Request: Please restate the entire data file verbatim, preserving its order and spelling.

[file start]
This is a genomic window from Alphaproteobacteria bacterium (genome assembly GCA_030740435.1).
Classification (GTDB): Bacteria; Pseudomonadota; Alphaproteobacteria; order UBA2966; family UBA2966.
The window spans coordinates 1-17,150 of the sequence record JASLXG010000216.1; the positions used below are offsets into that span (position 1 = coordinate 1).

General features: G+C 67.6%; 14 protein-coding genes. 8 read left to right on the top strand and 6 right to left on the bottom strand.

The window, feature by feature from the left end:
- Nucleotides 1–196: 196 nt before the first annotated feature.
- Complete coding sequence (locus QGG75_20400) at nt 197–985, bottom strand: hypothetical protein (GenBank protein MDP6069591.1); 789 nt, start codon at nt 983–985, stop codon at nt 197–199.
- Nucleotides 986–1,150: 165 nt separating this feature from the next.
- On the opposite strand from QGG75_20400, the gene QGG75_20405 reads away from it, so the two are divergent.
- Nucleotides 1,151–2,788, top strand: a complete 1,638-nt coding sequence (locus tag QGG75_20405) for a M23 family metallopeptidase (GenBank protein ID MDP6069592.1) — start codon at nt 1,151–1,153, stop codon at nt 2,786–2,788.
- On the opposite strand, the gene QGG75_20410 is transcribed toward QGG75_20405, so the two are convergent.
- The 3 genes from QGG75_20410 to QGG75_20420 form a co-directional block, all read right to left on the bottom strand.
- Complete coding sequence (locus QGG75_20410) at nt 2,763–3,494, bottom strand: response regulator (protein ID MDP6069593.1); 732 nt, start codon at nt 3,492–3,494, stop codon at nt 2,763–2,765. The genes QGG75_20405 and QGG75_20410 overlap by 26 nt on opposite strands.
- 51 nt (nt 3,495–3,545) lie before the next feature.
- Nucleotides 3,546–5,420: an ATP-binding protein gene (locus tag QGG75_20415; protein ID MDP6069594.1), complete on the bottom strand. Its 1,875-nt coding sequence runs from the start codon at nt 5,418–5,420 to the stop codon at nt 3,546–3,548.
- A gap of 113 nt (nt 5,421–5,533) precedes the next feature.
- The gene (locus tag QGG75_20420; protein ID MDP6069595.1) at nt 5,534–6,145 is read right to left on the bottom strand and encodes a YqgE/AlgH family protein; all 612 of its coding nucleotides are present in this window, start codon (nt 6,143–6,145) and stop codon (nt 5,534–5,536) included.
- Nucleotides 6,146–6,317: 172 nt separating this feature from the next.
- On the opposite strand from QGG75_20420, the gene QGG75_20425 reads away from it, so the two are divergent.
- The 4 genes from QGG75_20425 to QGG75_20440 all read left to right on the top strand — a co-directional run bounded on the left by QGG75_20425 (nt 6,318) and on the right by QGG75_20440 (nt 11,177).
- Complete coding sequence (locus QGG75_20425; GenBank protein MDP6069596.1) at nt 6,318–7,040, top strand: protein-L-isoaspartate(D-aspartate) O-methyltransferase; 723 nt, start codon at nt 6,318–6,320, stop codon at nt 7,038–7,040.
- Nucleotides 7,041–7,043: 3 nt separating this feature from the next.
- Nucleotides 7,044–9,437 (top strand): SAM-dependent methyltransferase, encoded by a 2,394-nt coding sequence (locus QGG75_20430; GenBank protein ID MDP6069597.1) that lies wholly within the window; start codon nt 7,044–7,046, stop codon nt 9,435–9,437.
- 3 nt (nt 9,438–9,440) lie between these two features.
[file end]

This is a genomic window from Alphaproteobacteria bacterium (genome assembly GCA_030740435.1).
Classification (GTDB): Bacteria; Pseudomonadota; Alphaproteobacteria; order UBA2966; family UBA2966.
The window spans coordinates 1-17,150 of the sequence record JASLXG010000216.1; the positions used below are offsets into that span (position 1 = coordinate 1).

General features: G+C 67.6%; 14 protein-coding genes. 8 read left to right on the top strand and 6 right to left on the bottom strand.

The window, feature by feature from the left end:
- Nucleotides 1–196: 196 nt before the first annotated feature.
- Complete coding sequence (locus QGG75_20400) at nt 197–985, bottom strand: hypothetical protein (GenBank protein MDP6069591.1); 789 nt, start codon at nt 983–985, stop codon at nt 197–199.
- Nucleotides 986–1,150: 165 nt separating this feature from the next.
- On the opposite strand from QGG75_20400, the gene QGG75_20405 reads away from it, so the two are divergent.
- Nucleotides 1,151–2,788, top strand: a complete 1,638-nt coding sequence (locus tag QGG75_20405) for a M23 family metallopeptidase (GenBank protein ID MDP6069592.1) — start codon at nt 1,151–1,153, stop codon at nt 2,786–2,788.
- On the opposite strand, the gene QGG75_20410 is transcribed toward QGG75_20405, so the two are convergent.
- The 3 genes from QGG75_20410 to QGG75_20420 form a co-directional block, all read right to left on the bottom strand.
- Complete coding sequence (locus QGG75_20410) at nt 2,763–3,494, bottom strand: response regulator (protein ID MDP6069593.1); 732 nt, start codon at nt 3,492–3,494, stop codon at nt 2,763–2,765. The genes QGG75_20405 and QGG75_20410 overlap by 26 nt on opposite strands.
- 51 nt (nt 3,495–3,545) lie before the next feature.
- Nucleotides 3,546–5,420: an ATP-binding protein gene (locus tag QGG75_20415; protein ID MDP6069594.1), complete on the bottom strand. Its 1,875-nt coding sequence runs from the start codon at nt 5,418–5,420 to the stop codon at nt 3,546–3,548.
- A gap of 113 nt (nt 5,421–5,533) precedes the next feature.
- The gene (locus tag QGG75_20420; protein ID MDP6069595.1) at nt 5,534–6,145 is read right to left on the bottom strand and encodes a YqgE/AlgH family protein; all 612 of its coding nucleotides are present in this window, start codon (nt 6,143–6,145) and stop codon (nt 5,534–5,536) included.
- Nucleotides 6,146–6,317: 172 nt separating this feature from the next.
- On the opposite strand from QGG75_20420, the gene QGG75_20425 reads away from it, so the two are divergent.
- The 4 genes from QGG75_20425 to QGG75_20440 all read left to right on the top strand — a co-directional run bounded on the left by QGG75_20425 (nt 6,318) and on the right by QGG75_20440 (nt 11,177).
- Complete coding sequence (locus QGG75_20425; GenBank protein MDP6069596.1) at nt 6,318–7,040, top strand: protein-L-isoaspartate(D-aspartate) O-methyltransferase; 723 nt, start codon at nt 6,318–6,320, stop codon at nt 7,038–7,040.
- Nucleotides 7,041–7,043: 3 nt separating this feature from the next.
- Nucleotides 7,044–9,437 (top strand): SAM-dependent methyltransferase, encoded by a 2,394-nt coding sequence (locus QGG75_20430; GenBank protein ID MDP6069597.1) that lies wholly within the window; start codon nt 7,044–7,046, stop codon nt 9,435–9,437.
- 3 nt (nt 9,438–9,440) lie between these two features.